Meanwhile, regarding the lack of data on unmarried adolescent mothers, Rob said their research focussed primarily on married adolescents.
“Due to the stigma that exists regarding premarital pregnancy, no one comes forward to talk about it,” Rob said. “However, roughly 6% of the adolescent pregnancies are of unmarried girls, but there could be more.”
Saudi women’s catering success attracts major hotel chains
Major Riyadh hotels are looking for female experts in the field of cooking to manage and supervise its kitchens and hospitality departments.
The decision to employ women in key catering departments came following the successful experiment of delegating the management of catering and hospitality to Saudi women.
Sarah Al-Muajil, Ghazeel, Hanan Al-Sbaie and Manal Al-Hassan, who have been successfully running catering establishments and specialize in catering for various occasions, have received offers from a number of hotels to run their hospitality sections.
Speaking to Al-Eqtisadiah, Manal Al-Hassan, CEO of a catering establishment, said major Riyadh hotels had approached them to cater for parties and hospitality, where they could provide traditional meals, as well as Chinese and Arabic cuisines.
She said several hotels and celebration halls in the capital city had already begun collaboration with them.
“The idea was conceived about six months ago and we focused on finding a single place that meets the demands of all clients. We have a problem reconciling various cuisines from different kitchens, since each restaurant specializes in certain dishes. For instance, many Saudi women are experts in making desserts, but not many can provide Arabic and Gulf cuisines. There are a few caterers for special occasions that have set high standards in choosing the menu in relation to quality and taste,” she said.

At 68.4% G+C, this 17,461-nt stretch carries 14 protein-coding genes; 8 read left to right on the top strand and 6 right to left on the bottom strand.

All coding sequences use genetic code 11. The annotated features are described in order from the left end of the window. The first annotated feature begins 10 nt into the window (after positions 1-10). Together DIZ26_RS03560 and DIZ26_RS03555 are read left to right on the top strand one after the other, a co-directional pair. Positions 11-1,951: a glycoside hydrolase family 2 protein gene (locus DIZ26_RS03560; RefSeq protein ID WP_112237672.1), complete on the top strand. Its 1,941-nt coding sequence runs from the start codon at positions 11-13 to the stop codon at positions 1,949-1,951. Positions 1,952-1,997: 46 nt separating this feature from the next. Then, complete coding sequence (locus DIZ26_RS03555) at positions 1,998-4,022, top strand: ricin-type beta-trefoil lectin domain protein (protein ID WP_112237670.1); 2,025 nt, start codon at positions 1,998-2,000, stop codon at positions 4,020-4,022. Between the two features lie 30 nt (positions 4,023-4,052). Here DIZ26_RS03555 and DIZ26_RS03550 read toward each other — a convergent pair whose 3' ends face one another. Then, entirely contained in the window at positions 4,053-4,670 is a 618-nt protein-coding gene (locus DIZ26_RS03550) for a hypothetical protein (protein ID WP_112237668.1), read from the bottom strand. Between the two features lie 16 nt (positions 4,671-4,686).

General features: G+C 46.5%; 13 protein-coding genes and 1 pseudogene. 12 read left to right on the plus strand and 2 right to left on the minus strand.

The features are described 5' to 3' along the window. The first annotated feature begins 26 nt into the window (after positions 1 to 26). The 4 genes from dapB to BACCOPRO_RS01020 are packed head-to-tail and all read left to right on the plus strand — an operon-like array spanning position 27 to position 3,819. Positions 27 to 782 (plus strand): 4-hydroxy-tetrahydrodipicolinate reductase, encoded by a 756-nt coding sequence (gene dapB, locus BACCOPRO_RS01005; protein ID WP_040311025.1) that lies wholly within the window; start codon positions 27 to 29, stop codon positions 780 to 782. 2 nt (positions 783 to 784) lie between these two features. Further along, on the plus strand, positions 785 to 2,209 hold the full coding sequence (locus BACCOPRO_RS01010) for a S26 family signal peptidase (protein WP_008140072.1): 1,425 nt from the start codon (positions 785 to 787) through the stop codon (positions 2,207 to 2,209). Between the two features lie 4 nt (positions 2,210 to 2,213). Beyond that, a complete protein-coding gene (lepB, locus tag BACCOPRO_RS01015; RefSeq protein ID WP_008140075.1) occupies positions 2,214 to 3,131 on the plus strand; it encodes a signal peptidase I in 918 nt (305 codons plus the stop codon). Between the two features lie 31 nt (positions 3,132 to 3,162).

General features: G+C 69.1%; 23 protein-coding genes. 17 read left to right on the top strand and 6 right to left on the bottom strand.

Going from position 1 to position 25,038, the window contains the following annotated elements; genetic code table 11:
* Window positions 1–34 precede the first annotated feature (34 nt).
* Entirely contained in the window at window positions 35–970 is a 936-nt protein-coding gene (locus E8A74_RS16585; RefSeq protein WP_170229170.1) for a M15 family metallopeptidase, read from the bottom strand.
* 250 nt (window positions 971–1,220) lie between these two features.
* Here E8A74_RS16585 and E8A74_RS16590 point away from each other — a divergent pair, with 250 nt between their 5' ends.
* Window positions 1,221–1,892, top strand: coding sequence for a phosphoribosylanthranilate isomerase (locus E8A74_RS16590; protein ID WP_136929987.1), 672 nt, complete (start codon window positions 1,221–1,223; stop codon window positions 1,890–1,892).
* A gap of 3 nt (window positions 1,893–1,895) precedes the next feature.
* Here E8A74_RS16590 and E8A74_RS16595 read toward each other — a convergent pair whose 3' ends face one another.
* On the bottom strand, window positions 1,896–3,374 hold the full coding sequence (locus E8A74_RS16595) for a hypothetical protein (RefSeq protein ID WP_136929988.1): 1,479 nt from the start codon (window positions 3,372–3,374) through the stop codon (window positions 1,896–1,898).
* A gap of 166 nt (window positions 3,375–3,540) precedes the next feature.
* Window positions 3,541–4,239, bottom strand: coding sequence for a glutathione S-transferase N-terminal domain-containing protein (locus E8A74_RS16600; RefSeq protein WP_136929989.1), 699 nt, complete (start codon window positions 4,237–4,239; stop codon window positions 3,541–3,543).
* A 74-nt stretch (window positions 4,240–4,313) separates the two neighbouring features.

“Our starting point was high quality food, new and distinctive tastes and high class services. We began with five women and established restaurants and kitchens that specialized in party and special occasion celebrations,” she said, adding: “The reason behind this project is our knowledge of Saudi women’s preferences, for women are more apt to understand taste and demand.”
Manal said she only uses high quality ingredients and is vigilant of even the most minute of details. “We entered into this field because there is an insufficient number of Saudi women in the field. Most people involved in catering are expatriates and only offer commercial services. They don’t consider high quality ingredients or hygiene standards,” she said.
“We hope to open up a large female restaurant in Riyadh to meet the daily needs of women because we have a positive presence in this field. We are looking for Saudi women who are good at cooking and can compete with international chefs in coming up with all kinds of dishes,” she pointed out.
“The main idea is to attract Saudi women to work in catering, since many Saudi families request the services of women who have converted their homes into kitchens. These kitchens are no less competitive than restaurants when it comes to cleanliness, delivery and service, especially during official holidays,” she said.